His biggest fan is his wife, who describes him as an honorable guy who always holds to his word. When asked what made her fall in love with him, more than 30 years ago, Linda confesses, with a rueful laugh, that it was probably "his stuff": "I spent a week in his apartment. I looked around and thought, 'I really like this guy.' All these little oddball things, quirky stuff -- a Superman lunchbox, things like that -- beautiful furniture from his grandmother and then just junk. A very American mix of stuff -- his love of pop culture and his sensibilities in what he picked and chose."
Even according to less biased sources, Edwards is, if not an actual saint, an entrepreneur of the highest order and a convincing argument for human cloning. (OK, it's illegal and probably unethical, but just imagine if South Grand, if Cherokee, if Midtown had a Joe Edwards!) Tom "Papa" Ray, local blues aficionado and Vintage Vinyl co-owner, calls Edwards a "consistent gentleman who's had a lot of positive influence and who's been a real help to the music scene -- and who's still got his ponytail."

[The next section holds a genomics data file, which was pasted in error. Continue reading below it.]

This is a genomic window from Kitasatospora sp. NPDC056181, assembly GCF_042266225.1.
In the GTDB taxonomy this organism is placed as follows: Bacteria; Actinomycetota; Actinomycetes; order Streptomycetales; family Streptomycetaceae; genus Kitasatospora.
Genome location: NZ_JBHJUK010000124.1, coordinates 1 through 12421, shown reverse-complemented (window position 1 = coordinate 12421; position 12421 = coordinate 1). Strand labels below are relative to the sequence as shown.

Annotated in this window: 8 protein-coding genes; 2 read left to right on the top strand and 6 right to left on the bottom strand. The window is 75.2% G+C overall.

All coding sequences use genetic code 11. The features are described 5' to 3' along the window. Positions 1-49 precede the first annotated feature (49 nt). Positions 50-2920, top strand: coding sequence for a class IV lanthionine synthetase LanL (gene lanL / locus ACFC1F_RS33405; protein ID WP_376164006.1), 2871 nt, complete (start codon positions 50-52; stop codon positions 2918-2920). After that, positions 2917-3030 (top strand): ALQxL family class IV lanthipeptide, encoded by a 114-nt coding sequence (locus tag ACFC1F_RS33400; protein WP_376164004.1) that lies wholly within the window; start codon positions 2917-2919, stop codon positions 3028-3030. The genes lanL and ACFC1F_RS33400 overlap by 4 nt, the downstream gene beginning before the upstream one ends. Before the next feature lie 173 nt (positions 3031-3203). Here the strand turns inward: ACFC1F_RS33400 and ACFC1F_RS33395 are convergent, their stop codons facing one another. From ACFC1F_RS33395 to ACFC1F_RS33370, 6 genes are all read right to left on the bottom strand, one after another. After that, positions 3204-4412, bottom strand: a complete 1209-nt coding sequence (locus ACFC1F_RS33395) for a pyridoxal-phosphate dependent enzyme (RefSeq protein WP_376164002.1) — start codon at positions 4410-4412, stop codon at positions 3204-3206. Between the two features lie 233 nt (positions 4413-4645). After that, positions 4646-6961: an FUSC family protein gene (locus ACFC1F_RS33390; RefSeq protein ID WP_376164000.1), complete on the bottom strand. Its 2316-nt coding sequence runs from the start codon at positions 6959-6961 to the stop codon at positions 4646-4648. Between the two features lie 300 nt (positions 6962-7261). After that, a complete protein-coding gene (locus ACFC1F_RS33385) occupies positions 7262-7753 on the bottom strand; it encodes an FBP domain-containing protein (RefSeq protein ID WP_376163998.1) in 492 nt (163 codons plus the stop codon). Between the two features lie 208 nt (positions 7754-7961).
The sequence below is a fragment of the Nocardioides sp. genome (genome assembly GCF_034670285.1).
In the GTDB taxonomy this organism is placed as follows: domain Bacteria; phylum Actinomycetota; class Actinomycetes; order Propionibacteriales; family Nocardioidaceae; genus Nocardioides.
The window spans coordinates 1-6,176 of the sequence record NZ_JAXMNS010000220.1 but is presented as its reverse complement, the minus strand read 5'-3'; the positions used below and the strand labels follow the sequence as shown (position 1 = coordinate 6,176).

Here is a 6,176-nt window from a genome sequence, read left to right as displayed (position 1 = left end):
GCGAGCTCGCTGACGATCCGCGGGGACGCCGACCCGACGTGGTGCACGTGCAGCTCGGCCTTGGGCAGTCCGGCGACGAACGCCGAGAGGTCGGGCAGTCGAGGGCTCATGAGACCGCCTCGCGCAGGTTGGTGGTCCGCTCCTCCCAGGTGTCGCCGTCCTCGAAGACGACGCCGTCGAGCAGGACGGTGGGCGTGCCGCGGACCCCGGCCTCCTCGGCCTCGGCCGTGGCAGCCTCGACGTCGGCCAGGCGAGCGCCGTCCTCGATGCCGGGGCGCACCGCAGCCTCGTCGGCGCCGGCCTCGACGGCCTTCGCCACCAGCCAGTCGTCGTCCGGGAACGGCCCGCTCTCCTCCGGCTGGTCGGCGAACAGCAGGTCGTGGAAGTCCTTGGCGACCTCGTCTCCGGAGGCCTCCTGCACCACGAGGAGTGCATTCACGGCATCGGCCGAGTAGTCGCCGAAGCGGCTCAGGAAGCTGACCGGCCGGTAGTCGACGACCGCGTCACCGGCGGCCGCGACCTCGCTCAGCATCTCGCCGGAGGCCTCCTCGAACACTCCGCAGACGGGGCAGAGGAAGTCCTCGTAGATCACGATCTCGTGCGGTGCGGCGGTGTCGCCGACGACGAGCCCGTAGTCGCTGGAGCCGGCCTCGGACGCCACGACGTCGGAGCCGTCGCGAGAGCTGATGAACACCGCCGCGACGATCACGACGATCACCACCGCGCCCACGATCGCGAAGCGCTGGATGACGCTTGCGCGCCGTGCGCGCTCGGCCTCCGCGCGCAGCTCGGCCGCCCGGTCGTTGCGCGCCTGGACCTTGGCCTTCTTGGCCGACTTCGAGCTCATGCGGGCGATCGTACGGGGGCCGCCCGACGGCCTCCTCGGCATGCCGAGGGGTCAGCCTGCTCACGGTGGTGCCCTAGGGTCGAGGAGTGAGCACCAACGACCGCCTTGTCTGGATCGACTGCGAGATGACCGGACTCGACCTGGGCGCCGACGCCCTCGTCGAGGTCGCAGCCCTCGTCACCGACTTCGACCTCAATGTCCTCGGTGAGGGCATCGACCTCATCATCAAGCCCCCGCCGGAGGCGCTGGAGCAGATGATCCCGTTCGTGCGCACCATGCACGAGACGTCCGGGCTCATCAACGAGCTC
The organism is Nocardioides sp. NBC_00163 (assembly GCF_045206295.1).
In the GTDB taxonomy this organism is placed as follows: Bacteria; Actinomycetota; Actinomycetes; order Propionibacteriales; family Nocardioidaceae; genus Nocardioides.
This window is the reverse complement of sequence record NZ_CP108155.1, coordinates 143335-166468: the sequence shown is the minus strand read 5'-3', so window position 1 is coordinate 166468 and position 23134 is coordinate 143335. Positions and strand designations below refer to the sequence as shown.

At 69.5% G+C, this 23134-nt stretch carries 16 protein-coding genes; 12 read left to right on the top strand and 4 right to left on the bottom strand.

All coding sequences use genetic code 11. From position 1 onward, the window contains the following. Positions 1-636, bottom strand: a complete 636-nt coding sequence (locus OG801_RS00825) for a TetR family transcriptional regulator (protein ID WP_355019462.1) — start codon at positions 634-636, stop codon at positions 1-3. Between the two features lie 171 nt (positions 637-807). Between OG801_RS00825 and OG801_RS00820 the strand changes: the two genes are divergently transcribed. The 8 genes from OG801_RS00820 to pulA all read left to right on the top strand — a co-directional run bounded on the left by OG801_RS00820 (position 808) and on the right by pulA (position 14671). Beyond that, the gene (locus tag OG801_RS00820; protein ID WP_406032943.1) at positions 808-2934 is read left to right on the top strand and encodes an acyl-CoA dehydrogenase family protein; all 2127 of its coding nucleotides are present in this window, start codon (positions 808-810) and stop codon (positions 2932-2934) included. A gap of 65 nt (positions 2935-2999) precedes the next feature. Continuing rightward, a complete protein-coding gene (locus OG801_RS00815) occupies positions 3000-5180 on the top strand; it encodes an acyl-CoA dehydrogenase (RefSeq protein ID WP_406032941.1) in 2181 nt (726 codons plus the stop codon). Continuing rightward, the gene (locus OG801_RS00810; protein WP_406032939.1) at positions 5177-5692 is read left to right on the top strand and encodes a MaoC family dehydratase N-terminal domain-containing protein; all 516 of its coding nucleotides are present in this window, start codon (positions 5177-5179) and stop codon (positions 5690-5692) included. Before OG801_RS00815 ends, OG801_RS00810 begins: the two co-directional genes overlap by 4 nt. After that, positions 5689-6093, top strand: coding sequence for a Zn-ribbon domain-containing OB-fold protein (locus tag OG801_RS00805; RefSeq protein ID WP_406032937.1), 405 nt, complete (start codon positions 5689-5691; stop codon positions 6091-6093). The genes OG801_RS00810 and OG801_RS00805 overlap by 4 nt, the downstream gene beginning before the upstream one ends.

Jill Posey-Smith, a former employee of Blueberry Hill and an occasional RFT contributor, describes Edwards' legacy: "I worked for Joe for 13 years. I watched him build his little empire from a storefront dive to the epic superpower it is today. Having witnessed firsthand how he dealt with floods, bomb threats, earthquakes, power outages, betrayals, politics, partisanship, rock stars and the media, I can only say that I'd feel a lot better if he were running the country right now instead of GWB. Unlike the federal government, I have never known Blueberry Hill to shut down."